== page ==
And not just jobs: the spinoffs that improve our daily lives are innumerable, and have created industries. -rc

  20. The comment about the crowd in the Denver museum made me want to report that the local Air and Space Museum (doubles as the NASA Langley Visitor Center) sold out their 300 seats in the IMAX for the 1:37 AM landing. There is interest here also!

    Bravo to all the JPL and NASA folks that worked so hard to get Curiosity built, launched and down safely. Onward to the exploration!

  21. Even Mr. Spock tweeted about the landing:

    @TheRealNemoy: I have Vulcan cousins on Mars. They are gracious hosts. Welcome NASA. LLAP

    Fun! -rc

  22. This doesn’t quite answer your question about the Mariner 4 image, but thought you might find it interesting anyway.

    The original hand-coloured image was displayed in an art museum exhibit, Data+Art, here in Pasadena, CA. Although I work on Mars rover missions (including Curiosity) and see all of the beautiful photos of Mars they return, seeing that first picture — hand-coloured by the excited engineers just to make sure their instrument actually worked — took my breath away. Those pioneers — and their fellows on Viking and Voyager — are why I work on Mars rovers today.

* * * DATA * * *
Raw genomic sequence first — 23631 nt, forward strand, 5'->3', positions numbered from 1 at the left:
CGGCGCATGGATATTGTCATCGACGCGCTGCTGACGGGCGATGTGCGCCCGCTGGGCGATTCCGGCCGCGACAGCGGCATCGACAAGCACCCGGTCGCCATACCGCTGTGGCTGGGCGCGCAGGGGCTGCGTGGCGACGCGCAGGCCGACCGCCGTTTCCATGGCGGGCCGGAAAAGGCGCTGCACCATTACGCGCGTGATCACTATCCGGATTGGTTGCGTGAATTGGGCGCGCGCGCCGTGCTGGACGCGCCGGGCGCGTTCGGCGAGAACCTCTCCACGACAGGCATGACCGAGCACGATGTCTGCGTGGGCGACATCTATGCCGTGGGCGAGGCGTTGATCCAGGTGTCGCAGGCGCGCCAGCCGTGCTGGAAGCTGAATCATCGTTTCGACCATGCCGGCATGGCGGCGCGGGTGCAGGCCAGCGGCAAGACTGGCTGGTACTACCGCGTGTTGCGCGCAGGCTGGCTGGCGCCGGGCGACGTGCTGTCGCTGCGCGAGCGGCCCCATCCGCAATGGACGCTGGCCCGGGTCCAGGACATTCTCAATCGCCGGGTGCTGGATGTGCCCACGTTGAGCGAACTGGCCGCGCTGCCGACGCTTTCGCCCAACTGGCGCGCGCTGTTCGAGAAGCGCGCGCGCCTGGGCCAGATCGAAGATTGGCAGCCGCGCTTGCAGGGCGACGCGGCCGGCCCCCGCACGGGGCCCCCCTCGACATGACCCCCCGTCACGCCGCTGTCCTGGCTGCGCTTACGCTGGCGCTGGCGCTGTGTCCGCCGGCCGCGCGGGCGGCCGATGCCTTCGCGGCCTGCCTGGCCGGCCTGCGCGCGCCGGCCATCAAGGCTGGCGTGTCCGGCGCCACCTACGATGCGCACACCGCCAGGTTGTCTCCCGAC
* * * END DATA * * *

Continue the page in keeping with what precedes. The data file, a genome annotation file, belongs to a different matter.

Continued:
Dick Grumm was legend at JPL when I was there; I hope he still is. Thanks for the link to the more complete story! I loved showing the “crayon” image to visitors. -rc

  23. I’m a devoted reader of Risks Digest, which discusses what happens when your latest fool-proof system meets Mother Nature’s latest, greatest and massively upgraded, fool.

    The mantra there is that no mission critical system should ever ever ever have a “single point of failure.”
    The Curiosity landing had so many single points of failure on the re-entry side that I was pretty dang worried about it.

    If you can winkle some tales out of your JPL buddies on how they dealt with that, I think your readers would love to see it. Well I would at least.

    I unfortunately don’t know too many people at JPL anymore — most of them have retired or otherwise moved on. After all, I left in 1996! Time flies. -rc